The UK Smart Cities Index is based on evaluations of 20 cities and their strategies and key projects by Navigant Consulting for Huawei UK.
Bristol and London were named as ‘leaders’, with Manchester, Birmingham, Leeds, Milton Keynes, Glasgow, Nottingham, Peterborough, Cambridge, Oxford, Aberdeen, Edinburgh and Newcastle as contenders.
The report highlights several key projects in Bristol. A city-wide private terabit fibre network called Bristol is Open (BiO) is used to connect smart sensors on streetlamps around the city monitoring air quality and traffic and connects up a supercomputer and 3D immersive display at the local planetarium. It is also used as the backbone for a new Smart City Operations Centre that opened last week. This integrates the council’s Emergency Control Centre, Traffic Control Centre and Community Safety (CCTV) Control Rooms for the first time along and also provides services such as telecare, alarm and security monitoring and lone worker support with almost 60,000 welfare and telecare calls received every month.
The software defined networking operating system developed for BiO is being commercialised by startup Zeetta Networks and is being used to manage tens of thousands of separate WiFi connections at the local football stadium, Ashton Gate.
The University of Bristol’s Smart Internet Lab works closely with other European cities including San Sebastian, Florence, Essen, Nilufer and Luasanne on the REPLICATE smart city project.
“The successful cities of the future are going to be smart cities,” said Sir Andrew Cahn of Huawei’s UK board. “It’s clear from this report that cities across the UK have made considerable progress over the last year, developing and implementing strategies to improve the delivery of public services and the urban environment. The scale of progress throughout the country is represented by a doubling in the number of cities included in this year’s ranking index compared to 2016. While Bristol and London are named as ‘leaders’, other cities have entered the index with exciting smart initiatives, such as Newcastle’s, City Futures programme and Cambridge’s, Smart Cambridge intelligent City Platform (iCP),” he said.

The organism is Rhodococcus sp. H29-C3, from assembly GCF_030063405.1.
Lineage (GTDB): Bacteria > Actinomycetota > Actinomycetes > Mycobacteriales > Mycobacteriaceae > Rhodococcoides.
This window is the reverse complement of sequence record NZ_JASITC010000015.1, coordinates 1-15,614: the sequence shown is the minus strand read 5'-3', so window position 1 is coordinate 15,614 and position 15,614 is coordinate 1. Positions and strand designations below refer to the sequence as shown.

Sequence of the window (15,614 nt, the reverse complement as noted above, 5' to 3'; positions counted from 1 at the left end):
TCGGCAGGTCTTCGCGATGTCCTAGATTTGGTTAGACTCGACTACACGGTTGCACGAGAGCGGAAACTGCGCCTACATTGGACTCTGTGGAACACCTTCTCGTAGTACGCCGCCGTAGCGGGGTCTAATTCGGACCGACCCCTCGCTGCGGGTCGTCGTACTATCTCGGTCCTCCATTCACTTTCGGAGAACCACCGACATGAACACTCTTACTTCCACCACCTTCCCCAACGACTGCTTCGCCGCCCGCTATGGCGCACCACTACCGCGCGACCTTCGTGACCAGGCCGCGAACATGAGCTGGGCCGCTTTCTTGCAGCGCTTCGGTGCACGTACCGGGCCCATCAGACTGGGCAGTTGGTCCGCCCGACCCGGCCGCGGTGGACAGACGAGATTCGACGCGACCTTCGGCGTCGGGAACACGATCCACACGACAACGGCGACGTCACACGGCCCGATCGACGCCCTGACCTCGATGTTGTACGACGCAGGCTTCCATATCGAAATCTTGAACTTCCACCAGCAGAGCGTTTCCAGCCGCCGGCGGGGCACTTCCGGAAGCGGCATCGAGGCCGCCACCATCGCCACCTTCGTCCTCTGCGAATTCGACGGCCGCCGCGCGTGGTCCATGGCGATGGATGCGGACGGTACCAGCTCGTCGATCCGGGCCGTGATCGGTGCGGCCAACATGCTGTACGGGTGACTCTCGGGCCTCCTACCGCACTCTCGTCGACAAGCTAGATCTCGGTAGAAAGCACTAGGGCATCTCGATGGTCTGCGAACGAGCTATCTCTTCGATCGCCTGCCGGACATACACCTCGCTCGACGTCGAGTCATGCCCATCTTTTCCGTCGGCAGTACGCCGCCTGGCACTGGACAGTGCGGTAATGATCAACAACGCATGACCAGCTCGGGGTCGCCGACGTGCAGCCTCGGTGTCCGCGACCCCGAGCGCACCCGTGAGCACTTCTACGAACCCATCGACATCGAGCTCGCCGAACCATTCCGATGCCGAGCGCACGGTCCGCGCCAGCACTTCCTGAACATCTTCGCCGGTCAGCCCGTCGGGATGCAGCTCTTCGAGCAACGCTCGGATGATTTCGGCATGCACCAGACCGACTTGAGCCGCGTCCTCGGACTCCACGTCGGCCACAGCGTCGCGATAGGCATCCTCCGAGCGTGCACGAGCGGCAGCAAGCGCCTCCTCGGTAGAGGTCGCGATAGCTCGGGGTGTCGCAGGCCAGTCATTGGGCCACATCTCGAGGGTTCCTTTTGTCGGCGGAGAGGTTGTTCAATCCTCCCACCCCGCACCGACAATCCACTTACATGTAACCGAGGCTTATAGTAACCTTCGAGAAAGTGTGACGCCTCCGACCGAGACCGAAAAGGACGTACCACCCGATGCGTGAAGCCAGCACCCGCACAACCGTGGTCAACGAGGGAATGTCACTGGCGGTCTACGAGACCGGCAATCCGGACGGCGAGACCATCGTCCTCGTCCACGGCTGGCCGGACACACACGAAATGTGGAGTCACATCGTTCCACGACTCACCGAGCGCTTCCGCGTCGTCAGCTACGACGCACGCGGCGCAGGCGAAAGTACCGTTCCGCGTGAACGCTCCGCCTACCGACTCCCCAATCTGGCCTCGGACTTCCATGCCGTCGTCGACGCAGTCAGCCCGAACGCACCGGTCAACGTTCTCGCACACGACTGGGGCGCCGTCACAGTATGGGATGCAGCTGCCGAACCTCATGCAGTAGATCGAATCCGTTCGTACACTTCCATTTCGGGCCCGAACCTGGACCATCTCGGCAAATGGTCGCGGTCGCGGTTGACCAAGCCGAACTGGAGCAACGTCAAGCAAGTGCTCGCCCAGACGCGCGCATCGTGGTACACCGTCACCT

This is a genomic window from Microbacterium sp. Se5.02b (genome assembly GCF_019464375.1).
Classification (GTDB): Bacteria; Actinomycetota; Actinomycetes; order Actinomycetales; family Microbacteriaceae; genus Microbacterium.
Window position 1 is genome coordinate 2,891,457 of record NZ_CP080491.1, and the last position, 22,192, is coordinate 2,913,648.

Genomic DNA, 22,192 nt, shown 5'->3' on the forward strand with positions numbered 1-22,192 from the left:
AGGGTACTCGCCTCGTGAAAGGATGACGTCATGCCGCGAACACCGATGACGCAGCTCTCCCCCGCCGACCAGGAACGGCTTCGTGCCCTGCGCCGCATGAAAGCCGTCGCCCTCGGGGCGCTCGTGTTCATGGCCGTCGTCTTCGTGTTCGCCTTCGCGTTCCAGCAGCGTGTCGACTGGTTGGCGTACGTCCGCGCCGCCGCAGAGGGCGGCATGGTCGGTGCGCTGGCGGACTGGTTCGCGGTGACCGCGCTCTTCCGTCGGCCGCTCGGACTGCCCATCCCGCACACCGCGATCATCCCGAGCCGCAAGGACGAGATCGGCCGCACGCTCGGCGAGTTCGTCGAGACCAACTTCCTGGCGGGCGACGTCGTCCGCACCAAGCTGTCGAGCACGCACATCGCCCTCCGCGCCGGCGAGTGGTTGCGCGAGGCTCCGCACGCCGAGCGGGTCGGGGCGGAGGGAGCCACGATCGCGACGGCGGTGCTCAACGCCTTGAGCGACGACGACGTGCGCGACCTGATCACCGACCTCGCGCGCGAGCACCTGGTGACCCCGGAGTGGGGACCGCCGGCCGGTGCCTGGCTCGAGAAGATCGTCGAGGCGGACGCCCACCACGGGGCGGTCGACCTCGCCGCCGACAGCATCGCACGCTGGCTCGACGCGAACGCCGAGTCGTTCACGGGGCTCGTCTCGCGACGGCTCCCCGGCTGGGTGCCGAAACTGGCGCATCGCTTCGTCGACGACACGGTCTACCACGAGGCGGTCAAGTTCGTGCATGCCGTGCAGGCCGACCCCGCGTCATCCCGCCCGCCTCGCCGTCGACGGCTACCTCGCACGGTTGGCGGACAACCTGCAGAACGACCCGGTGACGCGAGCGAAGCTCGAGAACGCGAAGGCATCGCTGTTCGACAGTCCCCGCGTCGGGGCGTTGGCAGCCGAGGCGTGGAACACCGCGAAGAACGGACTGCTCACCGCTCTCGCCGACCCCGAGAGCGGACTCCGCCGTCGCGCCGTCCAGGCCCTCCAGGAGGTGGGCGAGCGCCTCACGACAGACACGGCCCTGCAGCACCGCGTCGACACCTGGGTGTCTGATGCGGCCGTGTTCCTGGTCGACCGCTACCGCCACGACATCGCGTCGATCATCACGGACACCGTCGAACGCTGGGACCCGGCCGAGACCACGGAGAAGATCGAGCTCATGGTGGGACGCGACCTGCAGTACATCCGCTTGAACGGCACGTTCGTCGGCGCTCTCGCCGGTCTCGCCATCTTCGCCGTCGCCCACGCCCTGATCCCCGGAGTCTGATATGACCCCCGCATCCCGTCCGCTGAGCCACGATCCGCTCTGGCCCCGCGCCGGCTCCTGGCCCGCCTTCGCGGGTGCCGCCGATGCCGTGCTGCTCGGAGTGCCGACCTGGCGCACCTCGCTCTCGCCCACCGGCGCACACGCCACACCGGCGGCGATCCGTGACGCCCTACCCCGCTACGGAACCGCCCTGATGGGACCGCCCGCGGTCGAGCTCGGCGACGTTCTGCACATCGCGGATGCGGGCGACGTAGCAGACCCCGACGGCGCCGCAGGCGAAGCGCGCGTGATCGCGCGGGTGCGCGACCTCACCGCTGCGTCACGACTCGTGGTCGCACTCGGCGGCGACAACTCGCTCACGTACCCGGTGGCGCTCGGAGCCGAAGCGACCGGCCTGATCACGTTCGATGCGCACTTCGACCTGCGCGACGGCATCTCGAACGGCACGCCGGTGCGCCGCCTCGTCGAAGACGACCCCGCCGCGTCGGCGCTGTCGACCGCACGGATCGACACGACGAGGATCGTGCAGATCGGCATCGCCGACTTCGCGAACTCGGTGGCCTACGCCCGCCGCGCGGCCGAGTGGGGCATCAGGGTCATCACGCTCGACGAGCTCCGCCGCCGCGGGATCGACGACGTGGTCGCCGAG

“Engine Shed, as a node on the Bristol Is Open network, and home to part of the BIO team, aims to help make that technology more accessible so the city, and city-region, can fulfil its potential,” said Nick Sturge, director of the Engine Shed technology accelerator.
“UK cities are demonstrating an impressive commitment to service and technology innovation,” said Eric Woods, research director at Navigant Consulting, who led the study. “They are now embedding smart city ideas into city planning and operations. They are also preparing for the impact of the next wave of technologies, including 5G, autonomous vehicles, and machine learning, The growing contribution that local universities are making to these programmes further emphasises the importance of advanced technologies to the future of UK cities.”
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